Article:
I could relate to that. I had only a handful of flesh and bone friends here in reality; or meat-space if you will. Most of my friends I only know on the Internet: people that I have met on online-forums, two-bit MMOs and Second Life. Inspite my pathetic excuse of a life then I wasn’t dumb enough to think I could build my friends from scratch, though as tempting as it is to have a mechanical Navi follow me around.

“Miss Smith,” Fran looked at me a bit sorely, “It isn’t just your kind that are lonely and depressed. Statistics do show that depression is on the rise and we are more lonely than ever before. Think of all the money that we could make from selling the ultimate companion.”

Typical marketer: can’t think beyond the possibility to make money off a brand, regardless of the any ethical concerns that one would have. As for Philip, I think he likes the idea of having a robotic sex-slave – dam perv! I couldn’t speak for anyone else in the room, but it seems, by the look on his face, that Gordon was starting to buy it: think about the complex algorithms that would have to be designed and coded.

I had one last question. I paused as I looked at everyone else, many excited with the though of creating the first robot programmed to give a dam. I leaned against my chair. Eyes were on me for my typical boardroom manner, as Devon had to work extra hard to convince me, a well known contrarian, that his idea was a good one. Course, from experience, I could tell that Gordon wasn’t very scared, for he knew that I was normally convinced that this was a good idea and I would happily type away on my keyboard. In a rested position, I then asked quietly “What about the sentient being laws?”

The excitement in the room died down as my voice rang through with a question that panicked CEOs. Being unethical was bad enough, but unlawful?

“P-Pardon me?” Devon seemed surprised at the questioned, “Sentient being laws?”

I nodded. “Yep, you heard me.”

“How would we be in violation of laws that protect sentient lifeforms?” that dude in the sweater asked, “They're robots! Those laws don’t apply to machines! Machines are objects, not beings, nevermind people.” Guy must have been a law-dork. Sounds like something a law-dork would say.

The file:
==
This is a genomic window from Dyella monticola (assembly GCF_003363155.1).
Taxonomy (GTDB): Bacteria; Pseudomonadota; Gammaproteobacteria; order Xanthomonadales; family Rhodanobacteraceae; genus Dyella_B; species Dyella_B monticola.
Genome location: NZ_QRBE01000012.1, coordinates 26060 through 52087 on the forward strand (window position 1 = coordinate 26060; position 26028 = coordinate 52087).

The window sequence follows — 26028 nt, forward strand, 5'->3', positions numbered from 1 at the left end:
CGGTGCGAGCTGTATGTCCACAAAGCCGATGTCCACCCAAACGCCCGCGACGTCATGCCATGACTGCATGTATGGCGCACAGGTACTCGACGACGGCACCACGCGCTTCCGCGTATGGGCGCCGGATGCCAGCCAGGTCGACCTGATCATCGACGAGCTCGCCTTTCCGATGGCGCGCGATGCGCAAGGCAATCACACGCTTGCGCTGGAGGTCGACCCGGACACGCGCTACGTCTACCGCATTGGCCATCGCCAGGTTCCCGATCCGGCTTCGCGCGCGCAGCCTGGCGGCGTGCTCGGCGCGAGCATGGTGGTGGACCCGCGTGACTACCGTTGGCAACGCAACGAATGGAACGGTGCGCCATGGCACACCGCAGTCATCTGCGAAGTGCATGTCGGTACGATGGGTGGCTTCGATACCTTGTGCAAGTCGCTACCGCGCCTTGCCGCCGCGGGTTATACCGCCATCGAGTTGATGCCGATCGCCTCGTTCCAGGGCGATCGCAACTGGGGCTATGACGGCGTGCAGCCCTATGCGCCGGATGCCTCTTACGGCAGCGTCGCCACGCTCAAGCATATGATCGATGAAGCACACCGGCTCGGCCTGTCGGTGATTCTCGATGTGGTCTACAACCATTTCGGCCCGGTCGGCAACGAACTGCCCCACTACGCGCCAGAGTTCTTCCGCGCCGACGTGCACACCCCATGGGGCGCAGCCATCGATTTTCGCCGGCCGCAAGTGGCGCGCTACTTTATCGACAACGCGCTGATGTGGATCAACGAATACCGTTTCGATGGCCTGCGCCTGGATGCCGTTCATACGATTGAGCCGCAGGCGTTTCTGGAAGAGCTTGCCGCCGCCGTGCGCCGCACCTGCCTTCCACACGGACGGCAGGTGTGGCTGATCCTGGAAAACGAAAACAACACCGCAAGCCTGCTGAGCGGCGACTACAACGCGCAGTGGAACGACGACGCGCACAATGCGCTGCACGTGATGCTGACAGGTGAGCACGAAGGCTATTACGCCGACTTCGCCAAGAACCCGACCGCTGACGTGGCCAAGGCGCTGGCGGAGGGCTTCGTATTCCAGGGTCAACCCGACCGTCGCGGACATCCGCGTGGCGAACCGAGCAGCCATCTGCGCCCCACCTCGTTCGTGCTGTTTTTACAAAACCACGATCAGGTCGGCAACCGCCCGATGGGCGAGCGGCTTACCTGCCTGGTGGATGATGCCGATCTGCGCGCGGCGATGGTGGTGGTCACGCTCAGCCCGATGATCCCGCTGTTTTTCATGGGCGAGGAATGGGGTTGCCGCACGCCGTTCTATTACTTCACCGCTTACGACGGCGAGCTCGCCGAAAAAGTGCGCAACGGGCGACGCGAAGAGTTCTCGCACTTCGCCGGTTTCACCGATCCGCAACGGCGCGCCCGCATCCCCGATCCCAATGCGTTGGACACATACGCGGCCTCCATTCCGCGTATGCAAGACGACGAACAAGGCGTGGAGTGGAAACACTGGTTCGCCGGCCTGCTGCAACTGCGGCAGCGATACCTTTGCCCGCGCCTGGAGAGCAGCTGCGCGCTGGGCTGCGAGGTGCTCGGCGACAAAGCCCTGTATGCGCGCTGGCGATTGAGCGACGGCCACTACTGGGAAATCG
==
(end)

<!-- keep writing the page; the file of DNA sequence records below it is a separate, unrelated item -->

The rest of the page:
Alas, he rationalized Devon, and I dropped the moral bomb. It was the very moral bomb that would cease bioengineering experiments made to make people for certain tasks, and ‘improve’ humanity. That would mean that Andross couldn’t make bio-nightmares and the horrors that was “Project Spartan” would never happen, or something that is of the equivalent anyways. No weird new creatures, variations of humans, or perfect soldiers. Thank the lord: a real-life Mastercheif would have just been creepy. The sentient laws were instilled to prevent creatures that we deemed “sentient” - based on their intelligence, ability to think at level higher than instinctual, and, importantly, their ability to feel emotions outside of instinct - from being mistreated. These special laws would ensure that a section of society wouldn’t become a slave race: people that would serve the sole purpose of doing dangerous shit work.

I leaned forward with my rebuttal. “In an essence, Devon, you are asking Gordon and I… and our team… to program droids with true emotions, things they need to care about us and not just do stuff. You’re asking us to code people… people for the love of god already, that would have emotions and feelings… so we could have them sweep the floor and fold laundry: all while being the good Stepford wife and comforting their owner when their sad, primping them when their ugly, all while keeping their apartments and house tidy for guests.”

I averted my glance as I heard Gordon speak. “Shannon,” he said, “Their machines. You’ve said it yourself, they only know what they are programmed to do, and are nothing more than mere tools to make our lives easier.”

“Yes sir, I believe I did say that,” I replied to him with a grin, “I simply would like it to stay that way.”